With whispers from the rumour mill incessantly claiming that Microsoft are readying a next-gen console with an always-connected requirement, representatives from UK retailers - both national and independent - have weighed in on the ebate, and the response has been almost unanimous.
If true, it could provoke enormous industry decline.
"I do not think the UK broadband infrastructure is robust/fast enough for this to be a prerequisite," said Dixon's Christopher Rogers. "Surely last month’s teething troubles with SimCity are a warning for this?"
Rogers;s concerns regarding infrastructure were supported by CHIPS MD, Don McCabe:
"‘Always-on’ can work well for those who have that facility but even in the UK we still have a lot of customers who don’t have a broadband connection," he said.
"It could be that Microsoft has decided that customers who buy second-hand and are not connected are not profitable customers, and it would be more profitable to have a much smaller market with users who are willing to pay for entertainment and who spend constantly online.
"Block second-hand and force a constant connection and the market will shrink rapidly, but Microsoft will still make a profit. As for the rest of us, tough titty."
Games Centre MD, Robert Lindsay, echoed the warning of market decline, but suggested that were Microsoft to implement an always-on strategy by themselves, "then there is going to be only one winner in the next generation of consoles – and it won’t be Microsoft."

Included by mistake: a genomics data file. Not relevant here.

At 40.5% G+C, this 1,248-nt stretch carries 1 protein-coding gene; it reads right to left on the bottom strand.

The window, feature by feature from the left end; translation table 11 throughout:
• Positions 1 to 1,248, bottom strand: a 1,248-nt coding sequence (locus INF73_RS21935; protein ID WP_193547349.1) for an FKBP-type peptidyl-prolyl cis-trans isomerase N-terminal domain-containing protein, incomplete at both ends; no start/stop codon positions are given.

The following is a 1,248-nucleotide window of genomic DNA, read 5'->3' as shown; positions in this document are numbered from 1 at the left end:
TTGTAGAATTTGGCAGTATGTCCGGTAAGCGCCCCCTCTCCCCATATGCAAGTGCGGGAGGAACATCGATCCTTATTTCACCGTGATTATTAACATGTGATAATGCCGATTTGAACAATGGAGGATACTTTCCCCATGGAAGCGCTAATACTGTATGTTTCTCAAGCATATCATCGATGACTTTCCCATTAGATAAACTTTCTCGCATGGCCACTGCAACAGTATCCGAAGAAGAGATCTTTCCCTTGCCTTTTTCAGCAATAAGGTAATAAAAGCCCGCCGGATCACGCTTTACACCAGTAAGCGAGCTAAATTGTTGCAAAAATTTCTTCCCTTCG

That last point was also made by Games Dojo's manager, Steven Doyle, who stated that "it all depends on what the PS4 does. If Xbox doesn’t allow pre-owned and the PS4 does – it will kill the Xbox. Customers have been unhappy with rumours about blocking pre-owned games and publishers using online codes."
The point was also made that pre-owned sales feed directly back into new sales.
"The publishers are completely out of touch with their consumers if they don’t understand how important pre-owned is in helping them fund new releases," said Lindsay. "It’s not rocket science to see that a £39.99 new release with no sell-on value will put a massive hole in consumers’ spending budgets."
"I do think – assuming everything we’ve read is true – that this could be a big failure from Microsoft if they exclusively adapt that route of distribution and online activation," agreed Xpress Games' Chris Muckell.
"Pre-owned games fuel the entire new market. GAME’s entire new business plan is based around the pre-owned market with their ‘trade in a selected title and get a new release for pennies’ offers. Microsoft needs retail." [MCV via VG247]